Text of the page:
SAMPL6 Host–guest Blind challenge Binding affinity Free energy Cucurbit[8]uril Octa-acid 



Austin model 1 bond charge correction [58, 59]


Atomic multipole optimized energetics for biomolecular simulation [103]


Becke 3-parameter Lee-Yang-Parr exchange-correlation functional [13]


Becke 3-parameter Perdew-Wang 91 exchange-correlation functional [13]


CHARMM generalized force field [129]


Conductor-like screening model for real solvents [65]


Double decoupling method [41]


Density functional theory with the D3 dispersion corrections [44]


Force matching [30]


Fast switching double annihilation method [97, 104]


Generalized AMBER force field [130]


Hamiltonian replica exchange [122]


Knowledge-based and empirical combined scoring algorithm [138]


KECSA-movable type implicit solvation model [140]


Molecular dynamics


Molecular mechanics Poisson Boltzmann/solvent accessible surface area [119]


Movable type method [139]


optimized potential for liquid simulations [48]


Poisson–Boltzmann surface area [114]


PM6 semiempirical method with dispersion and hydrogen bonding corrections [68, 108]


Restrained electrostatic potential [12]


Replica exchange with solute torsional tempering [73, 76]


Relative free energy calculation


Mixed quantum mechanics and molecular mechanics


Double annihilation or decoupling method performed with Sire/OpenMM6.3 software [28, 133]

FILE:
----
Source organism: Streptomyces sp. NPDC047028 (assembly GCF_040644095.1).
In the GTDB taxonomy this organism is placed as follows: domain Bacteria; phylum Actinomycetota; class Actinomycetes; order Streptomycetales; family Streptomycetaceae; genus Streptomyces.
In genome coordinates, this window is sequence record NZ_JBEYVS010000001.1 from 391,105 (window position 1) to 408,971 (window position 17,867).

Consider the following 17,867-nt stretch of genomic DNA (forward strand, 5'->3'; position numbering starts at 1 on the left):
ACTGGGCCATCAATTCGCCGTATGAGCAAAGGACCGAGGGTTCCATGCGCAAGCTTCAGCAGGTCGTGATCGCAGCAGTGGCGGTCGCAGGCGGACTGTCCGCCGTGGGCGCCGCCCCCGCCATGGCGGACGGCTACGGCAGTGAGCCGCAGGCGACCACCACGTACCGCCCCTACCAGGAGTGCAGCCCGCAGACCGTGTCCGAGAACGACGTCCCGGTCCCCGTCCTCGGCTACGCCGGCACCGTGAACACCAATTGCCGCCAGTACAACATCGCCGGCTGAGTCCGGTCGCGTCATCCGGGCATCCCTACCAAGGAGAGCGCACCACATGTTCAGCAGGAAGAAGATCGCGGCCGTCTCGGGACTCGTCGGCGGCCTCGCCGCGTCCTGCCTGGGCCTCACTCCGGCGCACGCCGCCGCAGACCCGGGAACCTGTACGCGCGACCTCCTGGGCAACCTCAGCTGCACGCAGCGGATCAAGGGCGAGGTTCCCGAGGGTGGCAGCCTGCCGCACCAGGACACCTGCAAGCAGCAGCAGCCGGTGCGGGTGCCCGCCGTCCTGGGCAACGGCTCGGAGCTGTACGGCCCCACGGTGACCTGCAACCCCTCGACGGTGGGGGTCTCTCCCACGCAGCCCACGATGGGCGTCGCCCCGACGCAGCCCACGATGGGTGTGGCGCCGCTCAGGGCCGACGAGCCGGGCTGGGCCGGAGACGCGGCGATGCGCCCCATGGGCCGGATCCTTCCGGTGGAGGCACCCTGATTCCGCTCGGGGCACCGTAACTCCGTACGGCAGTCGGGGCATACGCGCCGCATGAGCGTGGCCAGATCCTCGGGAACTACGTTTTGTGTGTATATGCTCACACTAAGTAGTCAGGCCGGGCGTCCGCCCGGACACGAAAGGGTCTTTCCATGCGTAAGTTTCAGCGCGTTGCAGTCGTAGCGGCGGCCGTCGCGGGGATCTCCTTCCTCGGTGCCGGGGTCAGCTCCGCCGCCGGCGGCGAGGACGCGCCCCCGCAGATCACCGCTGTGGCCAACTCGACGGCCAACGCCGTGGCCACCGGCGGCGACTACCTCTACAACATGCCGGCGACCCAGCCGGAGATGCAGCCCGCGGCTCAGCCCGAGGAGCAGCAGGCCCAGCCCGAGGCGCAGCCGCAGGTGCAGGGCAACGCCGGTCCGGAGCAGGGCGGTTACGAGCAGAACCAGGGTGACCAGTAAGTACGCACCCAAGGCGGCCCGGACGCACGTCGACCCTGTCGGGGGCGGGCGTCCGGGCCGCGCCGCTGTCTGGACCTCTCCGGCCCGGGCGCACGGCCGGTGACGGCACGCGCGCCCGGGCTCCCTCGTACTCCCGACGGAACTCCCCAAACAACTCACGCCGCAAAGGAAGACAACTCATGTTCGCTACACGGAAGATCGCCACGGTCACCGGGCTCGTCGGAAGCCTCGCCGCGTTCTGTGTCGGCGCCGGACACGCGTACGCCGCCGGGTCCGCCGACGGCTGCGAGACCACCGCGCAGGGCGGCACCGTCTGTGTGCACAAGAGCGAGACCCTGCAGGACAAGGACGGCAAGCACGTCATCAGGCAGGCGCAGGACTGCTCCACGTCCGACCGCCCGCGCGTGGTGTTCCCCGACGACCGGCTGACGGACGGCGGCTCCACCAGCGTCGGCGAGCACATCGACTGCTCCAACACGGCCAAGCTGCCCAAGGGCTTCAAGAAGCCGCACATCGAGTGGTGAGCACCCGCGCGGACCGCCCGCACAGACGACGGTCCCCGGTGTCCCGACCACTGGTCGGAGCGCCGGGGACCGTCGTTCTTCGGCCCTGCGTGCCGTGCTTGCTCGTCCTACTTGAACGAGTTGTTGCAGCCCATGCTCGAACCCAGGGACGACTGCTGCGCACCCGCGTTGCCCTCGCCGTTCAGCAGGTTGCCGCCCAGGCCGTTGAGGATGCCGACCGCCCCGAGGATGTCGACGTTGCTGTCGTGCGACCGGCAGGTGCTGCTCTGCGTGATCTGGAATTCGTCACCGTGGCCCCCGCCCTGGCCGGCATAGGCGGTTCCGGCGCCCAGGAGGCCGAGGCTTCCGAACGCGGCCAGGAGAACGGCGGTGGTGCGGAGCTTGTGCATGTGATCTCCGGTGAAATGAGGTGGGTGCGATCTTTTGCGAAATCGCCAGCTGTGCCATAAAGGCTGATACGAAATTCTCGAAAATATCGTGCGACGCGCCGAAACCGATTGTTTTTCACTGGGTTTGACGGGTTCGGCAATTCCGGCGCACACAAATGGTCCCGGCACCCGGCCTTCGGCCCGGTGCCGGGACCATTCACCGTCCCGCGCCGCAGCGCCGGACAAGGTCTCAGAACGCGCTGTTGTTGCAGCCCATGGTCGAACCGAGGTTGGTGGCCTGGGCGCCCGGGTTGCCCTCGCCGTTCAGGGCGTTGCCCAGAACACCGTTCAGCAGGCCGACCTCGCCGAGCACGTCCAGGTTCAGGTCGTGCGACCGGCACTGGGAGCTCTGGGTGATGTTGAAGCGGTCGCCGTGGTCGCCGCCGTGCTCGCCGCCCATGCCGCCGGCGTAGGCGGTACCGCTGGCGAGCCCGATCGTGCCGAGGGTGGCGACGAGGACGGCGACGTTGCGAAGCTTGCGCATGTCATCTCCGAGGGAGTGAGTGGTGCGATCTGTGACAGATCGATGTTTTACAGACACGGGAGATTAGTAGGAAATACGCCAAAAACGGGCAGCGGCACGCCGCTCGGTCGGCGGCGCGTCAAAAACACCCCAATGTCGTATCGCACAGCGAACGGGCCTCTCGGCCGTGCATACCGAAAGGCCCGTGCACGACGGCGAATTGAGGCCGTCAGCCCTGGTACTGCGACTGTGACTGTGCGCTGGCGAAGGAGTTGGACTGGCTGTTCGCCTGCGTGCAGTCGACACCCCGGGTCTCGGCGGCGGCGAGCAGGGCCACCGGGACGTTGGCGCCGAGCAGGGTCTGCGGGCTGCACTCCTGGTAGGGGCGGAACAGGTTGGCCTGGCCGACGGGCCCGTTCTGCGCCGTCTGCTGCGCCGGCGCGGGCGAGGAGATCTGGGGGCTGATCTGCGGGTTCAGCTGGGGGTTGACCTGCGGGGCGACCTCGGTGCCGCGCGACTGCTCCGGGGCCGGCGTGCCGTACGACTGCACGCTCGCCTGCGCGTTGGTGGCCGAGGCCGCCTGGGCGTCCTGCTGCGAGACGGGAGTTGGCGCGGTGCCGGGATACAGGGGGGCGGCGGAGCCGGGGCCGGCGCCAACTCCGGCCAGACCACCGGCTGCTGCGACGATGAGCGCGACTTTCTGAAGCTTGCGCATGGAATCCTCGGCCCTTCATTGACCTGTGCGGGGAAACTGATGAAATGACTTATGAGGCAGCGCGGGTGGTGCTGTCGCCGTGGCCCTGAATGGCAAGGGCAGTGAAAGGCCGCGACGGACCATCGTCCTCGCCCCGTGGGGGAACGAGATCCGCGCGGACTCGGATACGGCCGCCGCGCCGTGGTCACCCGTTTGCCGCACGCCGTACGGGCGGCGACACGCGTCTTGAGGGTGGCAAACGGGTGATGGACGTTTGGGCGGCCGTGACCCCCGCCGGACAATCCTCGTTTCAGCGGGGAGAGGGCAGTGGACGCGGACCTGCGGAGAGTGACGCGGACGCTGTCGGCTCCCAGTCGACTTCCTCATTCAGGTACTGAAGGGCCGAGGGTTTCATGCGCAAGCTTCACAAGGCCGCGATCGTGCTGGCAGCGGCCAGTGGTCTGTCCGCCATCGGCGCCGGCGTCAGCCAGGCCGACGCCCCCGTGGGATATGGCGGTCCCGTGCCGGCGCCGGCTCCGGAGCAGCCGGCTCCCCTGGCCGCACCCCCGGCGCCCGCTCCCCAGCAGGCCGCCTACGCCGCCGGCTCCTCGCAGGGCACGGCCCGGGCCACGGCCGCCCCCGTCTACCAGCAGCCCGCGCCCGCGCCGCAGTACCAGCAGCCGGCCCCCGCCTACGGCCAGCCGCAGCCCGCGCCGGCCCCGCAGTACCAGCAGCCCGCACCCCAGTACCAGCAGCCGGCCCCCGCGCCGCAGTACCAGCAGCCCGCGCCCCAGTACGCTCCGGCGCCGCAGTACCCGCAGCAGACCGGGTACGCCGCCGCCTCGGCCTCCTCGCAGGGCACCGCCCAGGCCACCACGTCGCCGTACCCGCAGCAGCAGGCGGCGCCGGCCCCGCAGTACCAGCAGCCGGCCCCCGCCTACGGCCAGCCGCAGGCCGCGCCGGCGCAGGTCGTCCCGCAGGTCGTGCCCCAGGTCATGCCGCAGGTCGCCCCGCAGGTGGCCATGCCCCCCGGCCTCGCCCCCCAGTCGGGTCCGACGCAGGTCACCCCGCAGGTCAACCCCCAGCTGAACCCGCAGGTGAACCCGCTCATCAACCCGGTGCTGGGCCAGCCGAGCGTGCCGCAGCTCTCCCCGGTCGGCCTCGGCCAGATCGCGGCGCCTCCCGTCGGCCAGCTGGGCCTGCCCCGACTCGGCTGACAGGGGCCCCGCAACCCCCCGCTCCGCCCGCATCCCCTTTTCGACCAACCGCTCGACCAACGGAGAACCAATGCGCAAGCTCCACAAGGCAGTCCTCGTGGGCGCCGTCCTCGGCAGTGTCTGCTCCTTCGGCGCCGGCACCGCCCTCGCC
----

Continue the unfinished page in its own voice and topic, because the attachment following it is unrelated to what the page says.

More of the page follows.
Semi-empirical quantum mechanics


Transferable interaction potential three-point [61]


Tao, Perdew, Staroverov, and Scuseria exchange functional [125]


Umbrella sampling [128]


VSGB2.0 solvation model refit to OPLS2.1/3/3e [72]



AR and JDC acknowledge support from the Sloan Kettering Institute. JDC acknowledges support from NIH Grant No. P30CA008748. JDC, AR, and DLM gratefully acknowledge support from NIH Grant No. R01GM124270 supporting SAMPL blind challenges. AR acknowledges partial support from the Tri-Institutional Program in Computational Biology and Medicine. LI thanks the National Science Foundation for supporting (Grant No. CHE-1404911) the participation in SAMPL6. DLM appreciates financial support from the National Institutes of Health (Grant No. 1R01GM108889-01), the National Science Foundation (Grant No. CHE 1352608). MKG acknowledges funding from the National Institute of General Medical Sciences (2R01GM061300 and 1U01GM111528). AR and JDC are grateful to OpenEye Scientific for providing a free academic software license for use in this work. We thank four anonymous reviewers, whose comments helped us improve the manuscript. The content is solely the responsibility of the authors and does not necessarily represent the official views of the National Institutes of Health.